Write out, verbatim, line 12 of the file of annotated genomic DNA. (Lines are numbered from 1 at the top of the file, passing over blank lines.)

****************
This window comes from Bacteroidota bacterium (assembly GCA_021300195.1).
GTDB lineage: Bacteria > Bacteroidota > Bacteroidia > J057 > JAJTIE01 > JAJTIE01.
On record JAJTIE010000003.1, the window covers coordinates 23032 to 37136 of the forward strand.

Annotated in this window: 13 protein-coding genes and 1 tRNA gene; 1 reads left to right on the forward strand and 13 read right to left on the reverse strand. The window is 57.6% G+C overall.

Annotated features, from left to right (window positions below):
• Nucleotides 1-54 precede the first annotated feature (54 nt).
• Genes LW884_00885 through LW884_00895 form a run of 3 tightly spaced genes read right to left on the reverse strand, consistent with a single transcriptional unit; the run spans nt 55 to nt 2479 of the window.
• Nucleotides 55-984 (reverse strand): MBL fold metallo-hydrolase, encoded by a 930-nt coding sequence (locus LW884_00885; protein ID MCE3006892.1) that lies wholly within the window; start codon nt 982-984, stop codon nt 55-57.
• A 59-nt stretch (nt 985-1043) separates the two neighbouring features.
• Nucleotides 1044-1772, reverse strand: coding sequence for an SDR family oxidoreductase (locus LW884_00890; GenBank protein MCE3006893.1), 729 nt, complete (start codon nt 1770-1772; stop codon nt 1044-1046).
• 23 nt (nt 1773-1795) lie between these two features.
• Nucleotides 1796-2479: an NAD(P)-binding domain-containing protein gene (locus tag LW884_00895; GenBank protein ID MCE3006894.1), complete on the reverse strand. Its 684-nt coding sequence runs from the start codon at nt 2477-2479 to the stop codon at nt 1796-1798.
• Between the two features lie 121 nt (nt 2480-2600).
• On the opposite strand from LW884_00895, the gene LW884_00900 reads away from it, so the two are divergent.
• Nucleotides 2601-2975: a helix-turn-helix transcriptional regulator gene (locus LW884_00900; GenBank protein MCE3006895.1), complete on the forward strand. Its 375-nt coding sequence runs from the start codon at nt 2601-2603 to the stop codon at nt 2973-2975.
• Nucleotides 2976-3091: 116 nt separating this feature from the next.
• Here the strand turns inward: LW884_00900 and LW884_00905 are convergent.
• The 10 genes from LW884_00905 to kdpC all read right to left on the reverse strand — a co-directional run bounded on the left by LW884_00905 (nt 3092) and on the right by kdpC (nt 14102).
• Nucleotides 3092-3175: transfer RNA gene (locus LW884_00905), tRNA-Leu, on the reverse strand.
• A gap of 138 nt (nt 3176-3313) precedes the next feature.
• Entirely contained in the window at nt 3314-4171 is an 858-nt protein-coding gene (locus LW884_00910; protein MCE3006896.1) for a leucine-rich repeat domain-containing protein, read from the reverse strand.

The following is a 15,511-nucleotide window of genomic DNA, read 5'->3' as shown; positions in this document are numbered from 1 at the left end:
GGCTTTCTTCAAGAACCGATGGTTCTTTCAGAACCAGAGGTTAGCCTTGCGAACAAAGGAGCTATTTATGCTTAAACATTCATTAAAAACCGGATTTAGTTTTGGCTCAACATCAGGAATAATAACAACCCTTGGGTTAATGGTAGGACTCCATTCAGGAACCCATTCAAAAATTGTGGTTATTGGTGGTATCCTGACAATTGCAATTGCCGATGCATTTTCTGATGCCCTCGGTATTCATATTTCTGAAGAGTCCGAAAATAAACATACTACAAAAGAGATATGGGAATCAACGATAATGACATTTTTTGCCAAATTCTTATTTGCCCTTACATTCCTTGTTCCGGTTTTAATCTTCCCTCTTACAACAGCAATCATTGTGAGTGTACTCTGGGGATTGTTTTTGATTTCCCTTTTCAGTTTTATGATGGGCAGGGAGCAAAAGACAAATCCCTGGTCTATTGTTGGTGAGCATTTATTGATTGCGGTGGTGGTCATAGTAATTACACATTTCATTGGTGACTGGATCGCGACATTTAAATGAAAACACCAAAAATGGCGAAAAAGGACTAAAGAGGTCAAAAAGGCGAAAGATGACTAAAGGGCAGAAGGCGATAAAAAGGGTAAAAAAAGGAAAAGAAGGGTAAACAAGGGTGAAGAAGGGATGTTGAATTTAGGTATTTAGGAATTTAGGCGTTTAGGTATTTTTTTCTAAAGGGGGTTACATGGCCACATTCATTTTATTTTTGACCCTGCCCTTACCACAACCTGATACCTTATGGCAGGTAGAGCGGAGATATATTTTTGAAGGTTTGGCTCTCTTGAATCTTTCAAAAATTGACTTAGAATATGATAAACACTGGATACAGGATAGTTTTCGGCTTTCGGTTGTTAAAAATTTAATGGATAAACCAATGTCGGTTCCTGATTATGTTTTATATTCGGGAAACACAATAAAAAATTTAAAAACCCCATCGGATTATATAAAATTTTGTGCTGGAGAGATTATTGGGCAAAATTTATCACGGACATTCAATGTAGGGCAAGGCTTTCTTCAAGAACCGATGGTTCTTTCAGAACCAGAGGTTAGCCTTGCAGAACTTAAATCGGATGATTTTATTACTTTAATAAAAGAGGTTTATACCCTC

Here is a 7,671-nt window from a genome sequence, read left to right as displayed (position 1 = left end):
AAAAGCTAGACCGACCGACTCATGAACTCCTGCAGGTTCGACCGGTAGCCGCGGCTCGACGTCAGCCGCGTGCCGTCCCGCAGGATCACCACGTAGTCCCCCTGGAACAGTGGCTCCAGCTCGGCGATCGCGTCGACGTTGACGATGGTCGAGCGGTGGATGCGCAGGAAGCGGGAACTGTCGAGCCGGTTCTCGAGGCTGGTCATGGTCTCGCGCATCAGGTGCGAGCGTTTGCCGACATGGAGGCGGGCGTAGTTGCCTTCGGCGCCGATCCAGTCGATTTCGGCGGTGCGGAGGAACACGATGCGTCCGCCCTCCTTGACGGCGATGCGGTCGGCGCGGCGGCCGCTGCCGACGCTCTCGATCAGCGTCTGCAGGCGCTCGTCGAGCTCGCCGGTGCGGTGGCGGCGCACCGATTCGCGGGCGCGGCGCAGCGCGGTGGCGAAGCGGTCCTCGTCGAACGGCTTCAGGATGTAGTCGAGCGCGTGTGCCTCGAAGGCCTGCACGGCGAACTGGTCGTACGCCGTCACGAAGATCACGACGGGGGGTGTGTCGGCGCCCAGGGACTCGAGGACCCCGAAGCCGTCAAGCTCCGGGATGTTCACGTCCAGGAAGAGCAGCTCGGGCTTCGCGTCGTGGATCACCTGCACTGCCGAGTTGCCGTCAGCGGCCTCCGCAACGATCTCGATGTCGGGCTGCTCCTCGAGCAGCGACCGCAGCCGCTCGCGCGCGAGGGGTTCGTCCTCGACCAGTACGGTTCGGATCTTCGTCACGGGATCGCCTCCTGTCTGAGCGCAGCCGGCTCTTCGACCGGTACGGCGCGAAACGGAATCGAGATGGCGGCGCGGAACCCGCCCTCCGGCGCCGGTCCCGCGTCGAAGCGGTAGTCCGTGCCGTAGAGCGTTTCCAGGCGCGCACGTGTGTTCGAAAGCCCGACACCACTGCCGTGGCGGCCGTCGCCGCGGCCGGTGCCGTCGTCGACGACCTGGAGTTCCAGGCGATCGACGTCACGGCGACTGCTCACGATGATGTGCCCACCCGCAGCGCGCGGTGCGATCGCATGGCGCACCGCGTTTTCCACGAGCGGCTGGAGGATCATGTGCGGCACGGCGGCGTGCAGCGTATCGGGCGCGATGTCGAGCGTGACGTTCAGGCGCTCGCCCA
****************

• Nucleotides 1796-2479: an NAD(P)-binding domain-containing protein gene (locus tag LW884_00895; GenBank protein ID MCE3006894.1), complete on the reverse strand. Its 684-nt coding sequence runs from the start codon at nt 2477-2479 to the stop codon at nt 1796-1798.